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Structure and properties of pulsed-laser deposited carbon nitride thin films
Universidad Tecnológica de Pereira, Colombia.
Linköping University, Department of Physics, Chemistry and Biology, Thin Film Physics. Linköping University, The Institute of Technology.
Research Institute for Technical Physics Materials Science, Budapest.
Linköping University, The Institute of Technology. Linköping University, Department of Physics, Chemistry and Biology, Thin Film Physics.
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2006 (English)In: Thin Solid Films, ISSN 0040-6090, E-ISSN 1879-2731, Vol. 497, no 1-2, 1-6 p.Article in journal (Refereed) Published
Abstract [en]

Carbon nitride (CNx) thin films were deposited on silicon (100) and (111) substrates at 300 °C by laser ablation of a graphite target using a pulsed Nd:YAG laser in a nitrogen atmosphere. The composition and structural properties of the films were investigated as functions of gas pressure and laser fluence. X-ray photoelectron spectroscopy (XPS) revealed a strong dependence of the amount of structurally incorporated nitrogen upon gas pressure. A maximum was observed at the highest laser fluence of 10 J/cm2 and at an intermediate pressure of 4 Pa. Further analyses of the XPS N 1s core level spectra of the CNx films, exhibiting the highest elasticity in nanoindentation experiments, revealed a typical double-peak arrangement; most pronounced for the highest laser fluence at low pressures. These two peak components indicate that the nitrogen bonded onto a graphitic structure dominates over the two-fold coordinated pyridine-like bonding configuration. This favors the growth of intersecting corrugated graphene structures that may be considered to have “fullerene-like” microstructures. Additionally, Fourier Transformed Infrared Spectroscopy analyses of films deposited at different pressures show the presence of 2229 and 2273 cm− 1 stretching peaks associated with CN triple bonds (CN) of nitriles and isocyanides, 1640 cm− 1 and 1545 cm− 1 associated with the CC and CN and a peak at 1730 cm− 1, which is connected to the CO carbonyls groups. Films grown at 0.66 Pa revealed the strongest CN peak.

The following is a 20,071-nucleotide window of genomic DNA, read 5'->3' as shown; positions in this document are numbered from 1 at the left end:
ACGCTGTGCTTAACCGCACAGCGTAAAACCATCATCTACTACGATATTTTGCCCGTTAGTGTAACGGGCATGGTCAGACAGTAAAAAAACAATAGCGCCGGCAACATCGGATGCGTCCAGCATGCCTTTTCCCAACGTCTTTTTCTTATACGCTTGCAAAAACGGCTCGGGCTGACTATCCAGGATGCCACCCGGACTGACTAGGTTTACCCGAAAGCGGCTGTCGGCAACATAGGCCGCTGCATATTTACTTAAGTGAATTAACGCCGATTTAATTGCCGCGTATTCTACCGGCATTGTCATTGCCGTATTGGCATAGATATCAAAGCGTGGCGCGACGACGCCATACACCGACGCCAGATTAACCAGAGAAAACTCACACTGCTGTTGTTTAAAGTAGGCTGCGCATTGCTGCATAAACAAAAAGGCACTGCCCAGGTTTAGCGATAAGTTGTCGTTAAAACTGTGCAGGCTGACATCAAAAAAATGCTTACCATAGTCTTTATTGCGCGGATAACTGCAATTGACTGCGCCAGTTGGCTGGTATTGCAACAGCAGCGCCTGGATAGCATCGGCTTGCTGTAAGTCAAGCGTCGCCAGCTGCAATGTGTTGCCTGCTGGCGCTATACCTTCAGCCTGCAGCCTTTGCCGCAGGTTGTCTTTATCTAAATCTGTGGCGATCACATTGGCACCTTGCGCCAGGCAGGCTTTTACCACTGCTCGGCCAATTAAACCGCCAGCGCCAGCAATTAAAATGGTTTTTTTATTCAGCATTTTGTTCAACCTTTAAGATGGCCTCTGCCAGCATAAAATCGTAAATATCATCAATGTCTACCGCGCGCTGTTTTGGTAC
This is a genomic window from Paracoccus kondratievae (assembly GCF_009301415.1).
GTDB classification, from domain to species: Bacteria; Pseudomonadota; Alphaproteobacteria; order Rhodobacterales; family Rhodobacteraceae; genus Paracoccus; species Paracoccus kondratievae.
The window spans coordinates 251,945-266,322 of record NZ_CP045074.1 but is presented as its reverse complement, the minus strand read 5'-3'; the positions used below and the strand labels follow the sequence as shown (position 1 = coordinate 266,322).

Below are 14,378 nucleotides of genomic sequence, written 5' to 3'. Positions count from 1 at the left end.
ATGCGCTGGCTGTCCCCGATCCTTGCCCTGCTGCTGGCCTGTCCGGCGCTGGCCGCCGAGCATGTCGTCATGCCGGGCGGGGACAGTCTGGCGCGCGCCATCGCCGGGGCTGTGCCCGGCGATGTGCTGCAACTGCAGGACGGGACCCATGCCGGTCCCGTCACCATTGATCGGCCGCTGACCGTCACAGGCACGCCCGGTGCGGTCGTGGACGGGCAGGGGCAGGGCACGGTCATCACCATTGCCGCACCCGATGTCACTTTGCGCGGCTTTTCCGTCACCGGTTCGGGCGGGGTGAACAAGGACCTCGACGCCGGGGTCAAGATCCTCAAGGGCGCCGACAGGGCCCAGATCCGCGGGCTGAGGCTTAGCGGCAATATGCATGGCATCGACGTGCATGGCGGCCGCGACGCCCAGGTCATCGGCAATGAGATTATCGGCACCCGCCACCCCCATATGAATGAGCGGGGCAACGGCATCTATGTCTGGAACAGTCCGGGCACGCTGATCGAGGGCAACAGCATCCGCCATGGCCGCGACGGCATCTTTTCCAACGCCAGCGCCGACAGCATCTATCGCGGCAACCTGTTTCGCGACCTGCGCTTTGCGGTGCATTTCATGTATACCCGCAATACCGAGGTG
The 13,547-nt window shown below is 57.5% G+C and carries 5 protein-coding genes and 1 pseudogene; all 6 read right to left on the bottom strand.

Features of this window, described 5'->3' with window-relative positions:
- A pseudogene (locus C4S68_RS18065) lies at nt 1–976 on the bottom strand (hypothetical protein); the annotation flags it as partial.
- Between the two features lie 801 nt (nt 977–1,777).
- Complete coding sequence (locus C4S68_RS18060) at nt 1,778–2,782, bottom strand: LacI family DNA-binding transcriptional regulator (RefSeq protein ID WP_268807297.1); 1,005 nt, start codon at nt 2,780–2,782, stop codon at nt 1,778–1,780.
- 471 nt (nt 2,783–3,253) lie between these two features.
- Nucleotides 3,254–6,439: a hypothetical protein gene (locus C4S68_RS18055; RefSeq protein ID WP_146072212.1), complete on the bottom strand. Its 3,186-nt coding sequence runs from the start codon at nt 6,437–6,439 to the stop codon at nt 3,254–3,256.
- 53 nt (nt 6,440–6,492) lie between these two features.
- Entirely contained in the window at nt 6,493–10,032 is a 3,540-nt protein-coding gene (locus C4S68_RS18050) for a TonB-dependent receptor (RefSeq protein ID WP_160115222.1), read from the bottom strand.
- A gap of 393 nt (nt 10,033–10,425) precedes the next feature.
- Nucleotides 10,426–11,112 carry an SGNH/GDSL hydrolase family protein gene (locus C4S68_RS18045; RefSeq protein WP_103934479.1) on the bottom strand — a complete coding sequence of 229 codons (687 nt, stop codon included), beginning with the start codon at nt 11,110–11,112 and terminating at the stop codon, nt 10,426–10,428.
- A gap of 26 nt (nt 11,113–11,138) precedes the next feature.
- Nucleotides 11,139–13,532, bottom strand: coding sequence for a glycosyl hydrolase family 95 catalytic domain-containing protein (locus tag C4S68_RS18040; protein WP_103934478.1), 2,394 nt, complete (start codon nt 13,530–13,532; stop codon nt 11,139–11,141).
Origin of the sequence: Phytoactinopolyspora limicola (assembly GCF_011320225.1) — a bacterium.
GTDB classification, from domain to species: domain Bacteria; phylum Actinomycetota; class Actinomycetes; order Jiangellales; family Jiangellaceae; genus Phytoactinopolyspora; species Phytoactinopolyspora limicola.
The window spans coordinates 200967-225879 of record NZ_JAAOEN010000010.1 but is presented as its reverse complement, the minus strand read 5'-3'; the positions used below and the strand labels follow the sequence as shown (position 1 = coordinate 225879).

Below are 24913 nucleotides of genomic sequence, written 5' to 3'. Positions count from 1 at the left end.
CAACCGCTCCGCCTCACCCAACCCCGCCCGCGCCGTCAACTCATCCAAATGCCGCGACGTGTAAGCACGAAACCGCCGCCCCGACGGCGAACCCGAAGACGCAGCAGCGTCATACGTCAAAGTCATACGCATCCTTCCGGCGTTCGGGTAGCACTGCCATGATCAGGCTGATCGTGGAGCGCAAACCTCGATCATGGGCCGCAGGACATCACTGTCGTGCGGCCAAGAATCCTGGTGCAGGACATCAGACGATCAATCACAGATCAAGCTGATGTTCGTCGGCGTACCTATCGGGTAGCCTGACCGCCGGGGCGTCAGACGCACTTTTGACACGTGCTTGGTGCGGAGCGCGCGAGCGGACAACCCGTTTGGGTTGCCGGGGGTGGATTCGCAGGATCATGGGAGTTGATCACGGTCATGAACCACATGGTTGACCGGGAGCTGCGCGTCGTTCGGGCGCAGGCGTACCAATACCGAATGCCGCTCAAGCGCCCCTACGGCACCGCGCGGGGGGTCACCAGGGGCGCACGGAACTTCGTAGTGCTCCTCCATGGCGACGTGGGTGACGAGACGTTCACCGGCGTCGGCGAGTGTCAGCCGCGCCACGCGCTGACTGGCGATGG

Place, publisher, year, edition, pages
2006. Vol. 497, no 1-2, 1-6 p.
National Category
Natural Sciences
URN: urn:nbn:se:liu:diva-29713DOI: 10.1016/j.tsf.2005.09.172Local ID: 15106OAI: diva2:250530
Available from: 2009-10-09 Created: 2009-10-09 Last updated: 2012-01-23

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Neidhardt, JörgEmmerlich, JensHultman, Lars
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